Department of Mathematics and Statistics, University of Helsinki

Room: B421 (Exactum)

Address: P.O. Box 68 (Gustaf Hällströmin katu 2b)

FI-00014 University of Helsinki

Email: andreas.hauptmann@helsinki.fi

As an applied mathematician with a focus on computational mathematics I am interested in inverse problems with real measurement data, in particular applications to medical imaging.

In my PhD thesis I investigate the problem of partial boundary data in electrical impedance tomography, a highly non-linear inverse problem that needs careful analysis of the underlying mathematics. My study is motivated by a computational point of view and seeks to recover the unknown conductivity from this incomplete data.

Furthermore, I am interested in dynamic imaging and regularization strategies. That is given a set of measurements at several time instances, we seek to compute a reconstruction that uses all time dependent information. These problems arise for instance in X-ray computed tomography of a moving object.

Department of Mathematics and Statistics, University of Helsinki

Room: B424 (Exactum)

Address: P.O. Box 68 (Gustaf Hällströmin katu 2b)

FI-00014 University of Helsinki

Telephone: +358-9-191

Department of Mathematics and Statistics, University of Helsinki

Room: B407 (Exactum)

Address: P.O. Box 68 (Gustaf Hällströmin katu 2b)

FI-00014 University of Helsinki

Telephone:

Email: zenith.purisha 'at' helsinki.fi

Sparse X-ray tomography problem is the main focus of my research. A new algorithm and some new implementations to get good reconstruction from the data has been implemented. Real data produced by CT/μCT machine are tested. B-spline and Markov Chain Monte Carlo (NURBS-MCMC) strategy is implemented successfully and the result is in a CAD-format.

Another project that I am now also working is in applying the state-or-arts and modern methods, e.g Barzilai Borwein, Chambolle Pock, & Shearlet for studying bone analysis whether the bone is healthy or osteoarthritis.

Department of Mathematics and Statistics, University of Helsinki

Room: A414 (Exactum)

Address: P.O. Box 68 (Gustaf Hällströmin katu 2b)

FI-00014 University of Helsinki

Email: teemu.saksala(at)helsinki.fi

I'm interested in inverse problems on manifolds. In my Phd Thesis I study certain geometric inverse problems related to geophysical prospecting. The rough idea is that earthquakes produce seismic waves that propagate through the Earth and can be measured on different locations on the surface of Earht with instruments called geophones. Therefore it possible to measure travel time differences of seismic waves. Doing this kind of measurements, we can find indirect information about the inner structure of Earth.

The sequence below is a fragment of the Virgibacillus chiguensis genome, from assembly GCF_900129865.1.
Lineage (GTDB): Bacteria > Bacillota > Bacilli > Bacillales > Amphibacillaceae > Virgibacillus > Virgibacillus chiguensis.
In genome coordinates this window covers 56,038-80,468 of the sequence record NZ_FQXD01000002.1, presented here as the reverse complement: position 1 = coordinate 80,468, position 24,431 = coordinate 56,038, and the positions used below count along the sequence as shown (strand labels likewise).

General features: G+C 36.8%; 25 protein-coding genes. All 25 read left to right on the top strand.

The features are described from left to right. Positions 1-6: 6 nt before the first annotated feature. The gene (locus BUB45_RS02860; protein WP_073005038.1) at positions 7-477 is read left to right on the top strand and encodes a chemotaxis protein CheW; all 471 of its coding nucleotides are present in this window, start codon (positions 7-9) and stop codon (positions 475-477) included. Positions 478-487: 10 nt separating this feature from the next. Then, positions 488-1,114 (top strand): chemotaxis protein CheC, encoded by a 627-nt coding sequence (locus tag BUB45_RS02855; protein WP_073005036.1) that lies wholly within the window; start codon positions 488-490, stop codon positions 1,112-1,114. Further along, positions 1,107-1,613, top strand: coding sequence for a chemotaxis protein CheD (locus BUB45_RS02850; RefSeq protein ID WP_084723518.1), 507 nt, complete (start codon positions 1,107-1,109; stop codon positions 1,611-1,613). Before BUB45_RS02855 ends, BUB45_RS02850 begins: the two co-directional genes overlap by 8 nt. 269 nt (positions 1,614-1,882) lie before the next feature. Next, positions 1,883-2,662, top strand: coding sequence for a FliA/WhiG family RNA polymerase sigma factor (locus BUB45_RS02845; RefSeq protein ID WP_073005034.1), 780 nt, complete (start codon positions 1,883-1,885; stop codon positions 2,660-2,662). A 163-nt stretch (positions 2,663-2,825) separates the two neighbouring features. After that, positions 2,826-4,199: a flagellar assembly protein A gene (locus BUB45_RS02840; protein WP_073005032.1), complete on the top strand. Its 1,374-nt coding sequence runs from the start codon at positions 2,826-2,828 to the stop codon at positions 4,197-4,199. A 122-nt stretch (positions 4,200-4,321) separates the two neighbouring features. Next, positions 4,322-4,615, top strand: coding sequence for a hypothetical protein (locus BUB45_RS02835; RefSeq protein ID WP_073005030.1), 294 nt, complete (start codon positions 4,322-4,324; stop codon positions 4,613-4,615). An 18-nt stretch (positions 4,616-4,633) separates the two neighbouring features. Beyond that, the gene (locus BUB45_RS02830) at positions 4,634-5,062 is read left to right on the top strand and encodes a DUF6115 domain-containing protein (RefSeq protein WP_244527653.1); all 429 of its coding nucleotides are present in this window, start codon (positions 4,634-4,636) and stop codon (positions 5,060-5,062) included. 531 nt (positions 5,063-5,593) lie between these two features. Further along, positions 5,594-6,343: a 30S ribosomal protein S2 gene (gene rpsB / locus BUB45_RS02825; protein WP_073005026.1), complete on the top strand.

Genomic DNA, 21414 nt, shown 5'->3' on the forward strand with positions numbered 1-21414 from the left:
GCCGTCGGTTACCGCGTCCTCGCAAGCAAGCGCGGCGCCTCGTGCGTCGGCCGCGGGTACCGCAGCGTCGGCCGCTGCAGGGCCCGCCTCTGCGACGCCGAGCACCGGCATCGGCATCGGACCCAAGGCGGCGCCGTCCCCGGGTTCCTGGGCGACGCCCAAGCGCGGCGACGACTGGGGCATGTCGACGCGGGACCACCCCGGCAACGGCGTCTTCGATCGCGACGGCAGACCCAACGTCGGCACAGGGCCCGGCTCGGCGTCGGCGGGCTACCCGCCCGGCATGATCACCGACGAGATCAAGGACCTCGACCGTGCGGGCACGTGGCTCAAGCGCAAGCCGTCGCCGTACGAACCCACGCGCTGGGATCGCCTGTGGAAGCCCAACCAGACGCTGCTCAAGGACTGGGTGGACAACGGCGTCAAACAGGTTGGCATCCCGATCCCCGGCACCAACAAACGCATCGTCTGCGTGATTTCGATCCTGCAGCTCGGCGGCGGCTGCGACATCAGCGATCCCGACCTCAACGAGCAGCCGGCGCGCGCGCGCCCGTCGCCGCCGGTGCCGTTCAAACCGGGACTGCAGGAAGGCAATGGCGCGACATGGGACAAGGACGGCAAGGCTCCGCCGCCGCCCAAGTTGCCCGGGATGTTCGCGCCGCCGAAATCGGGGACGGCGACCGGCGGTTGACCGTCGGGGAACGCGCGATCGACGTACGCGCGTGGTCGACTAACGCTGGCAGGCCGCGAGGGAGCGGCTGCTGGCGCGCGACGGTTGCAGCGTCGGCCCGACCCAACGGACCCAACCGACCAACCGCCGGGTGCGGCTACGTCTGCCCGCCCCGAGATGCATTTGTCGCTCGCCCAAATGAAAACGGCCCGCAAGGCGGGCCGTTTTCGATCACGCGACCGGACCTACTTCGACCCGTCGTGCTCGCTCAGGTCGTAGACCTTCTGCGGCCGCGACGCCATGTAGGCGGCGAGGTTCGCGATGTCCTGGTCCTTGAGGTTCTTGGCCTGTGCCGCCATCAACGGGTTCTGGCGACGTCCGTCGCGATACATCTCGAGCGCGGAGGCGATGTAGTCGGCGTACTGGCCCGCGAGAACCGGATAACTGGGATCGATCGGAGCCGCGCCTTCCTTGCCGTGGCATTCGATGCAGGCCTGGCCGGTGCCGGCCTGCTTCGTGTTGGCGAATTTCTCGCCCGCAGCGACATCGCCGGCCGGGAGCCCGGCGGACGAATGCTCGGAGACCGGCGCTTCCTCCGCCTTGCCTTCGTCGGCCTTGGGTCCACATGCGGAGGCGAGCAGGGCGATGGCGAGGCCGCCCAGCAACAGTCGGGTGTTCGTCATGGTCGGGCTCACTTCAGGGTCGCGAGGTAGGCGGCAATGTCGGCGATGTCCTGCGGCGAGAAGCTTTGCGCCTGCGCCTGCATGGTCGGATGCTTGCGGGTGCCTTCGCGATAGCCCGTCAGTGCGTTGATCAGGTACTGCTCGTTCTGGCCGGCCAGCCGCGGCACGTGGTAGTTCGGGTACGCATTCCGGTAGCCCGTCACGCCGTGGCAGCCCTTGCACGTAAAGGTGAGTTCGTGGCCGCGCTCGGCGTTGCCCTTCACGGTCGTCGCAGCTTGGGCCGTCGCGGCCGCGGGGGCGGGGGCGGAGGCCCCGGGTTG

Mathematically speaking we study an inverse problem of a wave equation on Riemannian manifold with Dirichlet or Neumann boundary values. The goal is to reconstruct the unknown wave speed in the interior of the manifold or equivalently the Riemannian metric tensor. That is a mathematical consept that corresponds to the material parameters of the soil and in this way tells us about the structure of Earth.

At the moment I work with my advisor Matti Lassas, Hangming Zhou, Tapio Helin and Lauri Oksanen. I'm planing to defend my thesis at the fall of 2017.

Department of Mathematics and Statistics, University of Helsinki

Room: B414, Exactum

Address: P.O. Box 68 (Gustaf Hällströmin katu 2b)

FI-00014 University of Helsinki

E-mail: jonatan.lehtonen@helsinki.fi

My primary interest is in applying mathematics to real-world problems, which naturally led me to the field of inverse problems. My PhD thesis focuses on atmospheric tomography, an inverse problem related to next-generation telescopes.

A well-known issue with ground-based telescope imaging is that atmospheric turbulence (fluctuations of the refractive index) perturbs the phase of incoming light waves, resulting in degraded resolution and blurred images. In atmospheric tomography, the basic idea is to reconstruct the turbulence profile in real time based on measurements of aberrations in the phase of incoming light waves from known light sources, e.g. natural stars or artificial laser stars. The turbulence profile can then be used to correct for the effect of turbulence on images in real time

Department of Mathematics and Statistics, University of Helsinki

Room: A422 (Exactum)

Address: P.O. Box 68 (Gustaf Hällströmin katu 2b)

FI-00014 University of Helsinki

E-mail: antti.kujanpaa@helsinki.fi

My research centers around inverse problems for the wave equation on Riemannian manifolds. The focus is on models of physical systems with moving medium such as a layer of gas or water. The main objective is to develop effective techniques for indirect determination of turbulence and flow of the fluid from scattering data of waves. Motivation for my research arises naturally from atmospheric imaging and radar technology.

Department of Mathematics and Statistics, University of Helsinki

Room: A415 (Exactum)

Address: P.O. Box 68 (Gustaf Hällströmin katu 2b)

FI-00014 University of Helsinki

Email: markus.juvonen@helsinki.fi

I am interested in image processing in general and anything that combines mathematics with photography and visualization.

The main focus of my research is the development of a patch-based image restoration approach that will create visually more realistic and natural reconstructions made locally out of real image data.

Another research topic is the automation of image restoration by learning the model and the optimal parameters from the given image data.